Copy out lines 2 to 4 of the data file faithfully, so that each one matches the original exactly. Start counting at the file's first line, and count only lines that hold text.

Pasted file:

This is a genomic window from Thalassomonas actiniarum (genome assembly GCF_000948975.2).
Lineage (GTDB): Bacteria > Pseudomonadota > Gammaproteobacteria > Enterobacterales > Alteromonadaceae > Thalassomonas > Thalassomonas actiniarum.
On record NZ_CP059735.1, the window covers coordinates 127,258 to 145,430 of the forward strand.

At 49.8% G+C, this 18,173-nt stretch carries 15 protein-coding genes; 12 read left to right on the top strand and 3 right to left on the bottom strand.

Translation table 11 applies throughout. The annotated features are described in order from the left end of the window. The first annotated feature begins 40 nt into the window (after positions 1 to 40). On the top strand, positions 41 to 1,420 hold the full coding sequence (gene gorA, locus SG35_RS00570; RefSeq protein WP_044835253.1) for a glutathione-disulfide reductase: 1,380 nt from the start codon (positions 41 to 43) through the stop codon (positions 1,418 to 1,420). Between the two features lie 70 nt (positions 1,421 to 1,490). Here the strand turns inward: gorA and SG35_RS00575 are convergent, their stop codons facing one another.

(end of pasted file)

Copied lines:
Lineage (GTDB): Bacteria > Pseudomonadota > Gammaproteobacteria > Enterobacterales > Alteromonadaceae > Thalassomonas > Thalassomonas actiniarum.
On record NZ_CP059735.1, the window covers coordinates 127,258 to 145,430 of the forward strand.

At 49.8% G+C, this 18,173-nt stretch carries 15 protein-coding genes; 12 read left to right on the top strand and 3 right to left on the bottom strand.